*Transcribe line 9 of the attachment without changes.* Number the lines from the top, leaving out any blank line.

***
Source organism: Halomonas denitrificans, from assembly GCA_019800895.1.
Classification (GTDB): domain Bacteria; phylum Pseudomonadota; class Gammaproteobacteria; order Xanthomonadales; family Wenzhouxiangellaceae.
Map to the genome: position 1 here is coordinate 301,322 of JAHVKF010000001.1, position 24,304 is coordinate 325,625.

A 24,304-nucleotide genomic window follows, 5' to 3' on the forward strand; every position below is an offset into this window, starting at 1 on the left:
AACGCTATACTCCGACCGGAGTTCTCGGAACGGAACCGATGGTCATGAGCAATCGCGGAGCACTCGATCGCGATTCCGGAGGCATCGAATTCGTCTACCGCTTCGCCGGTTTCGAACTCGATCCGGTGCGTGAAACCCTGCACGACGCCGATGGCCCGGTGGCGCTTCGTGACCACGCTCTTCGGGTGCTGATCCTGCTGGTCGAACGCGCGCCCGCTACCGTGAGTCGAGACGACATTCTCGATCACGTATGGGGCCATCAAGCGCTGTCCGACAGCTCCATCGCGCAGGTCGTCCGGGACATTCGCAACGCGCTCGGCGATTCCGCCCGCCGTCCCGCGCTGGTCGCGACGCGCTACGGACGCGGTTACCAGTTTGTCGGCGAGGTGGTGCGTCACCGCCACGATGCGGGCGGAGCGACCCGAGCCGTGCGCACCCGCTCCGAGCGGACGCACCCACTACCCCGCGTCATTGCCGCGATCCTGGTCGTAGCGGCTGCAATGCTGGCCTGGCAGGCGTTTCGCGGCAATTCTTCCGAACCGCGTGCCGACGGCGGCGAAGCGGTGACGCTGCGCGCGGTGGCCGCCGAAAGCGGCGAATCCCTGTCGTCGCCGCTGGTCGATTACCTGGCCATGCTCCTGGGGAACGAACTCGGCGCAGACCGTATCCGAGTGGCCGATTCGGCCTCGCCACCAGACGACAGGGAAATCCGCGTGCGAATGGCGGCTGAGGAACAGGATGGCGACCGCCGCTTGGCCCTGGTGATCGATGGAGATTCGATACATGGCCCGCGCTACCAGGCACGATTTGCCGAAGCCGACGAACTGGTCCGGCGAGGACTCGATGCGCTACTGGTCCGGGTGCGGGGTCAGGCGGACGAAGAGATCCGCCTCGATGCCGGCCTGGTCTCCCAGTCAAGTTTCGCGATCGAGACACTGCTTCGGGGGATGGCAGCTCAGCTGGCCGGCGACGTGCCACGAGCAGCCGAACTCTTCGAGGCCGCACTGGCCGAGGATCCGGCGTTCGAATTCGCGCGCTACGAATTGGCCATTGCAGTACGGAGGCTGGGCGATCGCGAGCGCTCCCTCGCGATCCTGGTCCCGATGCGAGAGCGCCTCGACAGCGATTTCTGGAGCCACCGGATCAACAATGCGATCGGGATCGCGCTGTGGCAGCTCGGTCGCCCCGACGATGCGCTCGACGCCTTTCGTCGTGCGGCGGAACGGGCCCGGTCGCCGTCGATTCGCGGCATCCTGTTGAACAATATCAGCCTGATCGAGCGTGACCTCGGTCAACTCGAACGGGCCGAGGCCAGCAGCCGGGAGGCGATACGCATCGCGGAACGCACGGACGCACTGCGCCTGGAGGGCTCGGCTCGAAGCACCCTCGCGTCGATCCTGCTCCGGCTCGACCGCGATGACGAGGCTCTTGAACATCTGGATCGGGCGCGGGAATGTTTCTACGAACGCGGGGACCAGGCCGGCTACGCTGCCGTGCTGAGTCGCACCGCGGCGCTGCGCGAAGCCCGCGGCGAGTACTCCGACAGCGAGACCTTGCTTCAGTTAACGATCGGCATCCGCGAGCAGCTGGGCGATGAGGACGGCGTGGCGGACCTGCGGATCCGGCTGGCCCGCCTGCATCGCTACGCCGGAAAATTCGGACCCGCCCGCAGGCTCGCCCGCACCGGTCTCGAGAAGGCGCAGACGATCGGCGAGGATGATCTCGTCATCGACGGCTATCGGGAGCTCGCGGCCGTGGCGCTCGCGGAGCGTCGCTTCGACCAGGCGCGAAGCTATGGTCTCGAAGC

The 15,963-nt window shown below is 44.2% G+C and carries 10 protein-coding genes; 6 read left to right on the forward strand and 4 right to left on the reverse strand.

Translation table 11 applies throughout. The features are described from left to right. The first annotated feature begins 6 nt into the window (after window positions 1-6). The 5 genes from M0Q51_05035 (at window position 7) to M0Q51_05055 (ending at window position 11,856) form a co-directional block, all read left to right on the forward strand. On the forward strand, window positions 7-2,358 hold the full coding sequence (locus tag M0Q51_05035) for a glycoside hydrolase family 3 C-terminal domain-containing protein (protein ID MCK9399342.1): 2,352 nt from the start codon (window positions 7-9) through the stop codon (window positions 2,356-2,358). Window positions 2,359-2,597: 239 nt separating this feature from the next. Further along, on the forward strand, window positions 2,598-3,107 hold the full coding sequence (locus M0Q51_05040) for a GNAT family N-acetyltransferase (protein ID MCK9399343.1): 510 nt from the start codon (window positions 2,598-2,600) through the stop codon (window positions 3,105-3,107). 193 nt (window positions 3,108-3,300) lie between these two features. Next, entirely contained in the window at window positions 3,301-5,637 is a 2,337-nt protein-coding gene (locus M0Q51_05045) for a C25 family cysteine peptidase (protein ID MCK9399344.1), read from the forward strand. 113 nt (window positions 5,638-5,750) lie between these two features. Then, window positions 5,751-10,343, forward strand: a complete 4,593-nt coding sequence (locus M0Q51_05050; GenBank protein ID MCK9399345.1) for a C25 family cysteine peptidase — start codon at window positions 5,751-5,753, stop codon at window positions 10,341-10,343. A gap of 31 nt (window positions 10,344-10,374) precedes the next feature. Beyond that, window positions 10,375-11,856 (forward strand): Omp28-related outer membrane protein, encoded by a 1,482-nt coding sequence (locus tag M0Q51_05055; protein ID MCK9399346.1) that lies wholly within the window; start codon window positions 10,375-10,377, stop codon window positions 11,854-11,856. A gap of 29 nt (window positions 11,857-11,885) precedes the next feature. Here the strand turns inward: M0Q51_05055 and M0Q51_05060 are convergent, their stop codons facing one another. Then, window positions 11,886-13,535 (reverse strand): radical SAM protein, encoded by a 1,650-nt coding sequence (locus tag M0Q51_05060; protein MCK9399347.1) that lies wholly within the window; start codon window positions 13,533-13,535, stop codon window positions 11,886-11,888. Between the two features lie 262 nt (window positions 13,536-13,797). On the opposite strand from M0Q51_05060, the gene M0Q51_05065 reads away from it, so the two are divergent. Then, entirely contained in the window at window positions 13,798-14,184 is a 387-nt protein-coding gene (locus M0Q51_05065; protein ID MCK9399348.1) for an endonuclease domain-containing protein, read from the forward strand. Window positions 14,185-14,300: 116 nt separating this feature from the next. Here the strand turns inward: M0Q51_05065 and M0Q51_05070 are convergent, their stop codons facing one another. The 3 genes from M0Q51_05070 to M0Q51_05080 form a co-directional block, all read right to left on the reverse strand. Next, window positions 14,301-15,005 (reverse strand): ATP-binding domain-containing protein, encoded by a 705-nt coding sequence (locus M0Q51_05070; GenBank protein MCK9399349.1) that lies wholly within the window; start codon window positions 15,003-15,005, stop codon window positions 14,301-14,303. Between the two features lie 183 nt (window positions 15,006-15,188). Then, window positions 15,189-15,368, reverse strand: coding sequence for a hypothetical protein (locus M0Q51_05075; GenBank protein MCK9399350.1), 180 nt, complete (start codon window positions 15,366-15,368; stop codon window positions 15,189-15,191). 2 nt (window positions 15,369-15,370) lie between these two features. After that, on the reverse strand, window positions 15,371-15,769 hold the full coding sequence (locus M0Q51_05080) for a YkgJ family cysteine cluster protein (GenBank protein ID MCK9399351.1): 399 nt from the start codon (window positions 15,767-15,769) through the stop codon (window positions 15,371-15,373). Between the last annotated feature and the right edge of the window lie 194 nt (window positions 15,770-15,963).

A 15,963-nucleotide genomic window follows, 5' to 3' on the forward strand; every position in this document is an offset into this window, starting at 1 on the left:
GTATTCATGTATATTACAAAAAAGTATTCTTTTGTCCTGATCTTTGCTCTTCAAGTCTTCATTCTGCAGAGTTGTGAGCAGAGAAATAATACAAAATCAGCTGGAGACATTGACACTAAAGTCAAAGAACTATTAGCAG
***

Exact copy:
GTATTCATGTATATTACAAAAAAGTATTCTTTTGTCCTGATCTTTGCTCTTCAAGTCTTCATTCTGCAGAGTTGTGAGCAGAGAAATAATACAAAATCAGCTGGAGACATTGACACTAAAGTCAAAGAACTATTAGCAG